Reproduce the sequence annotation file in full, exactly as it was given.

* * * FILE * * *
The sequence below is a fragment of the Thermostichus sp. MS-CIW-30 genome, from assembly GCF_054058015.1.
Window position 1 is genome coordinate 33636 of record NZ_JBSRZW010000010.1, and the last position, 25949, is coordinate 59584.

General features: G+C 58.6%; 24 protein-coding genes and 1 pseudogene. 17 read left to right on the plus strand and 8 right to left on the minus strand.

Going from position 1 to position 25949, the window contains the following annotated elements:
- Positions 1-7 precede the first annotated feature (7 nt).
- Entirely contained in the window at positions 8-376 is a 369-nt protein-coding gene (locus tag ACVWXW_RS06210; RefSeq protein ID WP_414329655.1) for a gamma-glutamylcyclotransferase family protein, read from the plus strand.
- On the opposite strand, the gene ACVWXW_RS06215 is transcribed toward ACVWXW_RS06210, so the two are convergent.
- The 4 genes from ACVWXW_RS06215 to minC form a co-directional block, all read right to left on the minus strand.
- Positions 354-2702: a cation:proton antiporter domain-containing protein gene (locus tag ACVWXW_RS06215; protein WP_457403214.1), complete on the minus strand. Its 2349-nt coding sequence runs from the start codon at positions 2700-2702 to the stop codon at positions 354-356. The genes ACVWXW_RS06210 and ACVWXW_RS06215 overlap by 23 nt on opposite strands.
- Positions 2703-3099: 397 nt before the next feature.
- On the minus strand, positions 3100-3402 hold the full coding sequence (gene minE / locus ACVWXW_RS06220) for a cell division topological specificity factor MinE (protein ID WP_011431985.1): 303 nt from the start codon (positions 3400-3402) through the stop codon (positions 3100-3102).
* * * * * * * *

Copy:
The sequence below is a fragment of the Thermostichus sp. MS-CIW-30 genome, from assembly GCF_054058015.1.
Window position 1 is genome coordinate 33636 of record NZ_JBSRZW010000010.1, and the last position, 25949, is coordinate 59584.

General features: G+C 58.6%; 24 protein-coding genes and 1 pseudogene. 17 read left to right on the plus strand and 8 right to left on the minus strand.

Going from position 1 to position 25949, the window contains the following annotated elements:
- Positions 1-7 precede the first annotated feature (7 nt).
- Entirely contained in the window at positions 8-376 is a 369-nt protein-coding gene (locus tag ACVWXW_RS06210; RefSeq protein ID WP_414329655.1) for a gamma-glutamylcyclotransferase family protein, read from the plus strand.
- On the opposite strand, the gene ACVWXW_RS06215 is transcribed toward ACVWXW_RS06210, so the two are convergent.
- The 4 genes from ACVWXW_RS06215 to minC form a co-directional block, all read right to left on the minus strand.
- Positions 354-2702: a cation:proton antiporter domain-containing protein gene (locus tag ACVWXW_RS06215; protein WP_457403214.1), complete on the minus strand. Its 2349-nt coding sequence runs from the start codon at positions 2700-2702 to the stop codon at positions 354-356. The genes ACVWXW_RS06210 and ACVWXW_RS06215 overlap by 23 nt on opposite strands.
- Positions 2703-3099: 397 nt before the next feature.
- On the minus strand, positions 3100-3402 hold the full coding sequence (gene minE / locus ACVWXW_RS06220) for a cell division topological specificity factor MinE (protein ID WP_011431985.1): 303 nt from the start codon (positions 3400-3402) through the stop codon (positions 3100-3102).